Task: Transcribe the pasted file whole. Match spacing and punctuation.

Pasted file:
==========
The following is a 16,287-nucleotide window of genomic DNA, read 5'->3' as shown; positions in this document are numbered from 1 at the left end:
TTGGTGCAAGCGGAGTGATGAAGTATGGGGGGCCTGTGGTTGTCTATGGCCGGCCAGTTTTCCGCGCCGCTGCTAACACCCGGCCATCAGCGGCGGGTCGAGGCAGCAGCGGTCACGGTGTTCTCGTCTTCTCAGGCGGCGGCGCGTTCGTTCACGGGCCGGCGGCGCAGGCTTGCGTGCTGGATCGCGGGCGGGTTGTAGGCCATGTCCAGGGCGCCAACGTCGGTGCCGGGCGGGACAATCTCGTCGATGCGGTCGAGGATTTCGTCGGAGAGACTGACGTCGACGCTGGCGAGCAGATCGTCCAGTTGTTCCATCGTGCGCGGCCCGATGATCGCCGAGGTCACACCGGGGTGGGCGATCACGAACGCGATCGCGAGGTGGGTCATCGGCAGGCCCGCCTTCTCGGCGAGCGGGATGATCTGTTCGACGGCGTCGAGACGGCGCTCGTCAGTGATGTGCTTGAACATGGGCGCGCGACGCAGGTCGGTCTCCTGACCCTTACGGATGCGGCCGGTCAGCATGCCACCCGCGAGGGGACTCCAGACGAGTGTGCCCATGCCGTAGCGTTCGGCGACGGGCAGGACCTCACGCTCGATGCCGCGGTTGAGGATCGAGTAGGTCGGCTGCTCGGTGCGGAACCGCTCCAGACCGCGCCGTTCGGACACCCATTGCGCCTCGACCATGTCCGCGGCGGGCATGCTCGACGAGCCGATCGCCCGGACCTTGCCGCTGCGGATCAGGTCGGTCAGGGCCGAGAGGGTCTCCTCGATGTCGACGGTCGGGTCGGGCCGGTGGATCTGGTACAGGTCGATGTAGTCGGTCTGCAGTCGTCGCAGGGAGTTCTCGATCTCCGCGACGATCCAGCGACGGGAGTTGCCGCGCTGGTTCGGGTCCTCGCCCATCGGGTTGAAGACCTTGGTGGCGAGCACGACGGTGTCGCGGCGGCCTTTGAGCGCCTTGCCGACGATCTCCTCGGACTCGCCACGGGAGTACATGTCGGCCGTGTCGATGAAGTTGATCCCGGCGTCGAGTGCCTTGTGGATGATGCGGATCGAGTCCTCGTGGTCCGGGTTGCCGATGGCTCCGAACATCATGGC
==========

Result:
The following is a 16,287-nucleotide window of genomic DNA, read 5'->3' as shown; positions in this document are numbered from 1 at the left end:
TTGGTGCAAGCGGAGTGATGAAGTATGGGGGGCCTGTGGTTGTCTATGGCCGGCCAGTTTTCCGCGCCGCTGCTAACACCCGGCCATCAGCGGCGGGTCGAGGCAGCAGCGGTCACGGTGTTCTCGTCTTCTCAGGCGGCGGCGCGTTCGTTCACGGGCCGGCGGCGCAGGCTTGCGTGCTGGATCGCGGGCGGGTTGTAGGCCATGTCCAGGGCGCCAACGTCGGTGCCGGGCGGGACAATCTCGTCGATGCGGTCGAGGATTTCGTCGGAGAGACTGACGTCGACGCTGGCGAGCAGATCGTCCAGTTGTTCCATCGTGCGCGGCCCGATGATCGCCGAGGTCACACCGGGGTGGGCGATCACGAACGCGATCGCGAGGTGGGTCATCGGCAGGCCCGCCTTCTCGGCGAGCGGGATGATCTGTTCGACGGCGTCGAGACGGCGCTCGTCAGTGATGTGCTTGAACATGGGCGCGCGACGCAGGTCGGTCTCCTGACCCTTACGGATGCGGCCGGTCAGCATGCCACCCGCGAGGGGACTCCAGACGAGTGTGCCCATGCCGTAGCGTTCGGCGACGGGCAGGACCTCACGCTCGATGCCGCGGTTGAGGATCGAGTAGGTCGGCTGCTCGGTGCGGAACCGCTCCAGACCGCGCCGTTCGGACACCCATTGCGCCTCGACCATGTCCGCGGCGGGCATGCTCGACGAGCCGATCGCCCGGACCTTGCCGCTGCGGATCAGGTCGGTCAGGGCCGAGAGGGTCTCCTCGATGTCGACGGTCGGGTCGGGCCGGTGGATCTGGTACAGGTCGATGTAGTCGGTCTGCAGTCGTCGCAGGGAGTTCTCGATCTCCGCGACGATCCAGCGACGGGAGTTGCCGCGCTGGTTCGGGTCCTCGCCCATCGGGTTGAAGACCTTGGTGGCGAGCACGACGGTGTCGCGGCGGCCTTTGAGCGCCTTGCCGACGATCTCCTCGGACTCGCCACGGGAGTACATGTCGGCCGTGTCGATGAAGTTGATCCCGGCGTCGAGTGCCTTGTGGATGATGCGGATCGAGTCCTCGTGGTCCGGGTTGCCGATGGCTCCGAACATCATGGC